Forrest Carter, best-selling author of The Outlaw Josey Wales and the autobiographical The Education of Little Tree, was the &”8216;storyteller in council’ for the Cherokee nation and a hero to many in the New Age movement. As a leader in the Native American cultural revival of the 1970s, Forrest touched millions of readers with his gentle and earthy tales of Indian life. Soon after his death, however, the public learned that Forrest had a hidden past. Forrest Carter was actually Asa Carter, violent Ku Klux Klansman and Alabama Governor George Wallace’s principal speechwriter, author of the infamous 1963 inaugural address, “Segregation Now! Segregation Tomorrow! Segregation Forever!”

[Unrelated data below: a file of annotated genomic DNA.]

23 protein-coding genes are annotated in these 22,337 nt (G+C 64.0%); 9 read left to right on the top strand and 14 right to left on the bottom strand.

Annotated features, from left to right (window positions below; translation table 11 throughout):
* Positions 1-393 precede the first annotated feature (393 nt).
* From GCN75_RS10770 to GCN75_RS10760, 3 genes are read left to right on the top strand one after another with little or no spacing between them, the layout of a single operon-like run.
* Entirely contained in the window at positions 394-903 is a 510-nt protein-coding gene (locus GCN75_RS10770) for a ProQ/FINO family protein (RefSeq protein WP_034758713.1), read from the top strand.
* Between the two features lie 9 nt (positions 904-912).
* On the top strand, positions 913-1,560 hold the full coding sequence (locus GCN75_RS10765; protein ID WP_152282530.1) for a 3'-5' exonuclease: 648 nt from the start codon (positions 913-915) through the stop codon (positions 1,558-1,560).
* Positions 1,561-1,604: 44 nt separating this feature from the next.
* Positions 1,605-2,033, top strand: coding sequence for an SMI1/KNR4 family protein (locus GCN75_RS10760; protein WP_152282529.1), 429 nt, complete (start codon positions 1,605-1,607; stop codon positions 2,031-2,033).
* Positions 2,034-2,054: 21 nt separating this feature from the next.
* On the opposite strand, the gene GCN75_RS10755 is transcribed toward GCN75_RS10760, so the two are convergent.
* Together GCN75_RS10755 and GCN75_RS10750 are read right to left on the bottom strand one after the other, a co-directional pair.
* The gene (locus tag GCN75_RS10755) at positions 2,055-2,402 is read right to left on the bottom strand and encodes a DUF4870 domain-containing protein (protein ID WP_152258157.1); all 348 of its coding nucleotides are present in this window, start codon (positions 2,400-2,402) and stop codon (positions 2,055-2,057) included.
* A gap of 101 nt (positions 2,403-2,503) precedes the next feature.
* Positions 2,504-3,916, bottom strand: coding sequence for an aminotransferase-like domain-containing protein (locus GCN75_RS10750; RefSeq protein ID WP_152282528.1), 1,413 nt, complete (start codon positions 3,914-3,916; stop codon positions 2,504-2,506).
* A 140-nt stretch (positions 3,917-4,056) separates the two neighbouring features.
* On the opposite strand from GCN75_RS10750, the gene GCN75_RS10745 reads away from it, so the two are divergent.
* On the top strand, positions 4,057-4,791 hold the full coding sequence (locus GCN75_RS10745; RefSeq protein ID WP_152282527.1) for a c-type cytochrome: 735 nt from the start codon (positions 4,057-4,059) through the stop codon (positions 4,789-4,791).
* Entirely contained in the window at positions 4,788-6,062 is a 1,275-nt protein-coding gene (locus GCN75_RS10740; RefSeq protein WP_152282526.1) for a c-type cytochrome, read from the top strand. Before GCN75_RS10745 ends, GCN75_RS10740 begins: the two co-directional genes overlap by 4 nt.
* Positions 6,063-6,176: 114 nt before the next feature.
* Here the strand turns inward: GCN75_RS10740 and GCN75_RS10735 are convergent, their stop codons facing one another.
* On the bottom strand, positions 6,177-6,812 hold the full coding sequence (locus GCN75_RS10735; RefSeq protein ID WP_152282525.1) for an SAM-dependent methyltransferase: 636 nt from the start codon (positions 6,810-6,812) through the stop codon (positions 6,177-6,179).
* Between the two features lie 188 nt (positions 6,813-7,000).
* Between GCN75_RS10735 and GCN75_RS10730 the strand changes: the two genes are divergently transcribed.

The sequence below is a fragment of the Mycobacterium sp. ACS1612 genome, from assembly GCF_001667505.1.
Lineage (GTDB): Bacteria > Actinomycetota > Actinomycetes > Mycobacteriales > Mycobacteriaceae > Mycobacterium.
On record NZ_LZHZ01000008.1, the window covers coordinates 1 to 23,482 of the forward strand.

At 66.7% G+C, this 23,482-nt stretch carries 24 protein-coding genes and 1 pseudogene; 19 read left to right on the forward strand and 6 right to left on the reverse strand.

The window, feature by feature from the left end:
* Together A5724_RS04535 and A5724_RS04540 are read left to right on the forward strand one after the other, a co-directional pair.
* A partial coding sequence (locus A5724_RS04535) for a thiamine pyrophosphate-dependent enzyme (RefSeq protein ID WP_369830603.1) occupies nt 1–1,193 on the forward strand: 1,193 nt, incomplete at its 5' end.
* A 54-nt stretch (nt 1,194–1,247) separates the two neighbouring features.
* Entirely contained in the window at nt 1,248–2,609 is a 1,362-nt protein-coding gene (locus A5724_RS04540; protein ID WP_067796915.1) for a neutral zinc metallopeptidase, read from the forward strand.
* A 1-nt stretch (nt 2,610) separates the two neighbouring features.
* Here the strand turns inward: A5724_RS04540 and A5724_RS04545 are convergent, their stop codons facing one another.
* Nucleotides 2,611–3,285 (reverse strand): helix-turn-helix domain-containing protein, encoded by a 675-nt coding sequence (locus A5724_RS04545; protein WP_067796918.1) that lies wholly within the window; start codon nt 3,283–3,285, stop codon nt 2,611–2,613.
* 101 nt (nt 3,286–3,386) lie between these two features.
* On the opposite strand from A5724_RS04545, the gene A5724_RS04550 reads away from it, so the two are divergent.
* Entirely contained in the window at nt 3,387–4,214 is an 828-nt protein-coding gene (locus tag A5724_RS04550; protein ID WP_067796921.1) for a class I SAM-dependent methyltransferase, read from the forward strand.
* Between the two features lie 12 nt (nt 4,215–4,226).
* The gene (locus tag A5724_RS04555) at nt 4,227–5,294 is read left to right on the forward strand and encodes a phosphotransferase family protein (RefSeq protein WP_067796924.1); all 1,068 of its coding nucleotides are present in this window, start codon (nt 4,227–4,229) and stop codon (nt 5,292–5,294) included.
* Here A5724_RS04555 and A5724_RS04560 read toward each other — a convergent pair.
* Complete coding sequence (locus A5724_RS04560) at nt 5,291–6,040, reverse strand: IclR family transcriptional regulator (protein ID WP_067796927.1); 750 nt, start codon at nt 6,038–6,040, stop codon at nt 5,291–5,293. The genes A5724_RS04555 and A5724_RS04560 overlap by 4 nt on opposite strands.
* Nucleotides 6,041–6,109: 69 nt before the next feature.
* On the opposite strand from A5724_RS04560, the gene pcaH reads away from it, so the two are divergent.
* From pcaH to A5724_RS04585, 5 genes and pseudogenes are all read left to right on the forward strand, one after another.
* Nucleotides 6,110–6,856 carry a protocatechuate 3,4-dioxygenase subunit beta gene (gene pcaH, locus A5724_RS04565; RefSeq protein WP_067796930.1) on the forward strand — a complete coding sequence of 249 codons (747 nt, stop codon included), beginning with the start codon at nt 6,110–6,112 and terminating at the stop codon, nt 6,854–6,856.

Much more than a simple biographical film, THE RECONSTRUCTION OF ASA CARTER examines the phenomenon of ethnic impersonations and the influence they have had in shaping American notions of identity. Through studying Carter we are forced to confront difficult questions: how much of ethnicity is a construction? Is there such a thing as an authentic ethnic or racial identity? And what is it about American discourse that makes us accept these impersonators so readily—and then feel so betrayed when their deceptions are exposed? Ethnic impersonators like Carter force us to rethink our easy assumptions about identity; they disrupt the notion of the melting pot and make us question the ways in which all identities are constructed. They revise the basis for a national sense of self.